The winds of change may be strong enough to blow in equality within several years, but that’s no reason to rest on laurels in the meantime, Greer said. “To me, as a queer activist, that is unacceptable. We need these protections today.”
In Missoula, Councilwoman Copple is charging ahead to put more protections in place.
Earlier this month, she presented a resolution the council adopted to support Missoula’s effort to earn top marks on the equality index. Copple said the rankings will come out in the fall, and she wants a perfect score.
“I just thought, since we’re so close, why not try to get 100 percent?” Copple said. “And we only need a few policy changes to do it.”
Missoula already has in place its non-discrimination ordinance, the centerpiece of the criteria, she said. She is launching a voluntary domestic partner registry where couples who provide marriage licenses or otherwise show they are financially interdependent get a wallet card that confirms they are partners.
Of course, said Copple, it’s Montana. “People might not want to register for privacy reasons.”
But the idea is first responders will learn to look for the cards to identify significant others in emergencies, she said; hospital staff can use the ID to allow partners at bedsides, and firefighters responding to homes will know a couple of residents aren’t just “roommates.”
Any couple in the state can register as long as one of the partners resides in Montana, she said.
“The city wishes to recognize the mutual support, caring and commitment unmarried couples have in their relationships and further wishes to support the right and dignity of unmarried couples to have their relationships recognized by the creation of a Domestic Partnership Registry,” reads the draft resolution, in part.
Copple also is setting up an LGBT liaison for city employees, and she likely will be the first one. Volunteers will keep their ears to the ground on matters important to the LGBT community and be the point of contact for employee concerns.
At the same time she’s working to tie up loose ends in City Hall, Copple has her eye on the big picture in Montana. She said she hopes the next step for gay couples is a repeal of the marriage ban.
“It would be a huge undertaking to do something like that, but the polling that I’ve seen shows that it will pass,” Copple said. “While most Montanans still don’t favor full marriage equality, there’s a lot of support for fairness and equal treatment under the law, whether it’s through domestic partnerships or civil unions.”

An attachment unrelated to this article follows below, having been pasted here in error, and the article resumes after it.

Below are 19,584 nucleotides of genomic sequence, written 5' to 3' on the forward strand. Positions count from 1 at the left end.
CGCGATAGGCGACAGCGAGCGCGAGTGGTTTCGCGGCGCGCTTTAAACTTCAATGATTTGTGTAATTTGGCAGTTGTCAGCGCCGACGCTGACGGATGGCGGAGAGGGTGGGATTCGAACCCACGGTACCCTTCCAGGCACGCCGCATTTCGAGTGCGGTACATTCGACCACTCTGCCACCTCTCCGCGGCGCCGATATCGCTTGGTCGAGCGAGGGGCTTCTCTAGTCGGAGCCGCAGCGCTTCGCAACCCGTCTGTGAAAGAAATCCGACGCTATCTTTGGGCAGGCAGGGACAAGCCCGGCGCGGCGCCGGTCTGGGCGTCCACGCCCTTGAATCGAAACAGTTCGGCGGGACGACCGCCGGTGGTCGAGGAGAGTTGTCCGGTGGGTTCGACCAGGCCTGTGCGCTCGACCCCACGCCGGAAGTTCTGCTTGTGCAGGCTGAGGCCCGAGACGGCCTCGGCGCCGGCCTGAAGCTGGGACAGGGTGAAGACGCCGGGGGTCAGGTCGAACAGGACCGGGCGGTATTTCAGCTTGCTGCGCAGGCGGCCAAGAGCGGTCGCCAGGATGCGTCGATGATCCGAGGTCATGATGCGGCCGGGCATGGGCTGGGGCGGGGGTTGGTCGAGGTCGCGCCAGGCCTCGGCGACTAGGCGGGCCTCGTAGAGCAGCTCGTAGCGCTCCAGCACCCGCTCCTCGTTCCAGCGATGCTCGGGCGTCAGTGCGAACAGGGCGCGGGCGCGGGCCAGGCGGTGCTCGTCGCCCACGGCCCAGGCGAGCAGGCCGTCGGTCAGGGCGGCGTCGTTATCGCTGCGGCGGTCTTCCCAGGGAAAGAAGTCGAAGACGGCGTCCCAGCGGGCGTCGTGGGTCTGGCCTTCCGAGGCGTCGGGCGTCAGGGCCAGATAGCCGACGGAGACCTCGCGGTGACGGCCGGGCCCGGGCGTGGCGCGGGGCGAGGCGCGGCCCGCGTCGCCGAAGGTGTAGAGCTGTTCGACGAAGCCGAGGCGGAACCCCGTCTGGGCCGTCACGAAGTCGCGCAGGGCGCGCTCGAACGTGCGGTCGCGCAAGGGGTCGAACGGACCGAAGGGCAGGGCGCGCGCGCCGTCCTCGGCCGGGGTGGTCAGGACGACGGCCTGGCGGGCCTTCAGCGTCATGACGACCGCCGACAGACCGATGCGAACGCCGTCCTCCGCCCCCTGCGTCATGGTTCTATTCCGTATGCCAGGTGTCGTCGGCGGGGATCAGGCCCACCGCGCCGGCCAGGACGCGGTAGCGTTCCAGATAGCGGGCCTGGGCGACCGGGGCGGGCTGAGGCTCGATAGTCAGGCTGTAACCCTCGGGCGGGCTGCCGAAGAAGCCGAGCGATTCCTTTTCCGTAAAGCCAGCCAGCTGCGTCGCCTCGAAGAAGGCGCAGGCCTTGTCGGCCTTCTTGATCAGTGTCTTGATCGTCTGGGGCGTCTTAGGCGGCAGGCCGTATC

A variety of legal avenues could lead to full equality for same-sex couples in Montana, including the petition for repeal that Copple mentioned.
A number of cases that challenge state marriage prohibitions are in the pipeline to the Ninth Circuit Court of Appeals, said Crichton, of the Montana ACLU. At this point, though, he said the most promising step for couples in Montana is the ACLU’s Donaldson and Guggenheim v. State of Montana.
The case doesn’t touch marriage in the constitution at all, and that very limitation creates its chance for success. Yes, people want gay marriage “yesterday,” and “that day may be coming,” Crichton said. For now, the best move in Montana tactically and strategically is to stake out a win without taking on marriage.
“I know there’s some people that just want to get to the goal line. We want to get to the goal line, too, but we’re taking it incrementally,” Crichton said.
After July 4, the ACLU of Montana plans to refile the Donaldson lawsuit, which seeks to establish equal protections for same-sex couples. In it, six couples in 2010 asked for broad relief for being denied equal treatment under the law, and the case went all the way to the Montana Supreme Court.
In a split opinion, justices said it wasn’t enough to argue gay couples were being treated across the board as second-class citizens, Crichton said. The plaintiffs had to demonstrate specific harms, and he said they are prepared to do so.
“We will demonstrate harm across a good cross-section of law, and we also have a couple new clients that can demonstrate harm similar to what Edie Windsor was showing,” said Crichton of the winning plaintiff in the U.S. Supreme Court case; she had to pay tax on money she inherited when her wife died because the Defense of Marriage Act limited marriage benefits to unions between a husband and wife, and she will now be refunded.
As for those couples who want to get “officially” married? Copple said they have the option to drive to Washington state, where it’s legal, but she isn’t keen on exchanging vows in Spokane.
“I personally want to get married in Montana,” she said.